New direction

Published : Dec 03, 2010 00:00 IST

Opportunities abound in various sectors in the State as the government's stress on development begins to pay off.

in Guwahati

ON March 9, the country's leading industry captains, attending the first meeting of the Assam Investment Advisory Board in Guwahati, said they were impressed by the emergence of a new Assam. They also pledged their commitment to the State's industrial and overall development.

Addressing a press conference with Chief Minister Tarun Gogoi after the two-hour meeting, Tata Sons Chairman Ratan Tata said: All of us run successful businesses in other parts of India. But I must say that there are tremendous opportunities in Assam, too, and that the potential of the State has not received attention for a long time. A new Assam is here. We are drawn by the opportunities and challenges here. We are here by choice.

Among the others present at the meeting and the press conference were Unilever president M.S. Banga, Videocon chairman V.N. Dhoot, Eveready Industries chairman B.M. Khaitan, Tata Sons Director R.K. Krishna Kumar, HSBC CEO Naina Lal Kidwai, State Bank of India Chairman O.P. Bhatt, and former Ambassador to the United States Ronen Sen. The industry captains' remarks highlighted the new image of Assam that has emerged in recent years, the development that has taken place in different sectors in the past decade, and the improvement in the security environment.

When Tarun Gogoi's Congress government assumed office in 2001, it decided that development was the precondition for peace, rather than the other way around. When Gogoi came back for another term in 2006, he continued this approach. With development gaining momentum, public pressure grew on insurgent groups to shun violence and come for negotiation. Support for insurgent groups eroded fast as counter-insurgency measures were undertaken along with development work. Most of the insurgent groups responded to repeated appeals by the government and the public: they signed ceasefire agreements, deposited arms and ammunition with the police, and their cadre moved out of jungles to designated camps to pave the way for dialogue.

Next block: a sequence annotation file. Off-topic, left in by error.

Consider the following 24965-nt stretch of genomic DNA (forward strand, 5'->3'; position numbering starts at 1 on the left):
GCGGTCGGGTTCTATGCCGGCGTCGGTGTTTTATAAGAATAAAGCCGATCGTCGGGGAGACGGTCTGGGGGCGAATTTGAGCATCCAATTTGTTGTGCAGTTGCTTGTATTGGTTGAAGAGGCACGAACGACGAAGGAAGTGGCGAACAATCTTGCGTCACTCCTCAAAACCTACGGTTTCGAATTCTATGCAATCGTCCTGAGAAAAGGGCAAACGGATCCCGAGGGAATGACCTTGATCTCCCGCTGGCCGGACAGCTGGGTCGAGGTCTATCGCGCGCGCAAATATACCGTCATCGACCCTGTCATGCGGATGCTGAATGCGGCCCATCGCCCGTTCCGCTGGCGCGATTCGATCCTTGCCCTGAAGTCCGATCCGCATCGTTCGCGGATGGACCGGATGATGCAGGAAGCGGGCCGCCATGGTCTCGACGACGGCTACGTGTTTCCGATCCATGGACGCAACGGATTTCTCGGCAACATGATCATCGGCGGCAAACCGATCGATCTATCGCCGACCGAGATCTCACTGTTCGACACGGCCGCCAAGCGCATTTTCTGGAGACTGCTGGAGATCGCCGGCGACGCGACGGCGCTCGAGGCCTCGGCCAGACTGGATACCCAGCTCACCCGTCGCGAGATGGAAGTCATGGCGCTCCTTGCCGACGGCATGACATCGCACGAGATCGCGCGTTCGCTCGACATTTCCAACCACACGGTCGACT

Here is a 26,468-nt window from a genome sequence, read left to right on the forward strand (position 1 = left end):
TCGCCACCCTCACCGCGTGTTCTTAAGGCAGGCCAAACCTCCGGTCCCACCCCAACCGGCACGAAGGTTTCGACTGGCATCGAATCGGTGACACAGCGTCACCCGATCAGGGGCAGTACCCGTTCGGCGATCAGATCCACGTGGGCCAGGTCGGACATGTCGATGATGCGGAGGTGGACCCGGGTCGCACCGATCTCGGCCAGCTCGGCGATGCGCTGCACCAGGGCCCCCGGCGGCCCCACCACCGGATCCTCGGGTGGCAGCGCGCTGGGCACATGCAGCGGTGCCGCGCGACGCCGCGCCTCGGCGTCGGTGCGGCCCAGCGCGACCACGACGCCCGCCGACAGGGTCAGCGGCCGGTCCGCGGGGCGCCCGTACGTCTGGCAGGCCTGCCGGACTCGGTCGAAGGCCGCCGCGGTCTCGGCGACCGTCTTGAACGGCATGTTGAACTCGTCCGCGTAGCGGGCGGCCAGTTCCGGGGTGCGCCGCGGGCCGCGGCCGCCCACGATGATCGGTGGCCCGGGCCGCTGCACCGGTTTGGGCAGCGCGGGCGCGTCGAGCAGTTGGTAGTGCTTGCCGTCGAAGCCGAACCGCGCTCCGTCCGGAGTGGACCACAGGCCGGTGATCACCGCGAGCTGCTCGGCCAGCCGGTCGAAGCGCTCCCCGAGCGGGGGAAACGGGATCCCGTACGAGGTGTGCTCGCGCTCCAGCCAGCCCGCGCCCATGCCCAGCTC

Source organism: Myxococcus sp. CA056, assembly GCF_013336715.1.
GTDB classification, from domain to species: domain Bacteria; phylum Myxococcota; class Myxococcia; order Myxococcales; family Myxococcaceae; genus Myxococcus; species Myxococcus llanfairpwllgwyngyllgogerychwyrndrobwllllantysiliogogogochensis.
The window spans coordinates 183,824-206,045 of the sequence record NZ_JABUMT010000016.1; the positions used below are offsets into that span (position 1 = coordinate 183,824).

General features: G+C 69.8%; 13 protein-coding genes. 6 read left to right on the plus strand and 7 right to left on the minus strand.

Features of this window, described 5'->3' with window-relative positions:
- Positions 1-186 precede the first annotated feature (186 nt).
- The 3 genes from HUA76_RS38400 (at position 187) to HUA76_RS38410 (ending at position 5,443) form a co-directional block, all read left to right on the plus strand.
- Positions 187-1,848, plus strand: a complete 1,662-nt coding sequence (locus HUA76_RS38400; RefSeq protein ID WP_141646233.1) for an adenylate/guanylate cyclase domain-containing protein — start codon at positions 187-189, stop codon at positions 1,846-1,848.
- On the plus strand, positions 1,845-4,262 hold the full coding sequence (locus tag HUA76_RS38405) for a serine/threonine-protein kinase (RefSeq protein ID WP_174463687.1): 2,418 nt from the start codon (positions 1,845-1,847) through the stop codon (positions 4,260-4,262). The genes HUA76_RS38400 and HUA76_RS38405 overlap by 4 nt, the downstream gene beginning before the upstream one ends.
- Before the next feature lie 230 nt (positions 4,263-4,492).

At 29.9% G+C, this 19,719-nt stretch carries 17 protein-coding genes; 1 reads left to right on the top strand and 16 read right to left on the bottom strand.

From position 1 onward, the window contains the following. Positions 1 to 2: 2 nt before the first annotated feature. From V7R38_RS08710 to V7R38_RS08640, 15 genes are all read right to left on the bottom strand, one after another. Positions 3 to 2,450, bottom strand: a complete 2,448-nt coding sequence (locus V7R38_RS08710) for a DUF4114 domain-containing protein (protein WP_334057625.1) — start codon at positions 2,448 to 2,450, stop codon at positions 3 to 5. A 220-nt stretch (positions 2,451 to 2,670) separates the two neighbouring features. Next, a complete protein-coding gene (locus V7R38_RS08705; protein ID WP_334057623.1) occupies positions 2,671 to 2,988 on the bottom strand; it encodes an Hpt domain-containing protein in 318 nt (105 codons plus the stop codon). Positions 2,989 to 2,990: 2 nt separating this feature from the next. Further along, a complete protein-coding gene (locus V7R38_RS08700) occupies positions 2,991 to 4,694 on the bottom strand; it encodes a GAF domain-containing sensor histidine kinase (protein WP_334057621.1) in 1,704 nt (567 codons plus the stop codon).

The Bodoland Territorial Council (BTC) was set up following the second Bodo Accord, which the Centre and the State government signed with the erstwhile Bodo Liberation Tigers (BLT) in 2003. Former militant leaders of the disbanded BLT now controlled the BTC, an administrative set-up under amended provisions of the Sixth Schedule of the Constitution, and later shared power in Dispur. This marked the beginning of a gradual return to peace.

The United Liberation Front of Asom (ULFA) and the National Democratic Front of Bodoland (NDFB) did not come back to the mainstream. However, the NDFB split, and one of the two factions signed a truce agreement. The other, led by NDFB founder-chairman Ranjan Daimary, suffered a severe jolt when Daimary was arrested in Bangladesh and handed over to the Indian authorities.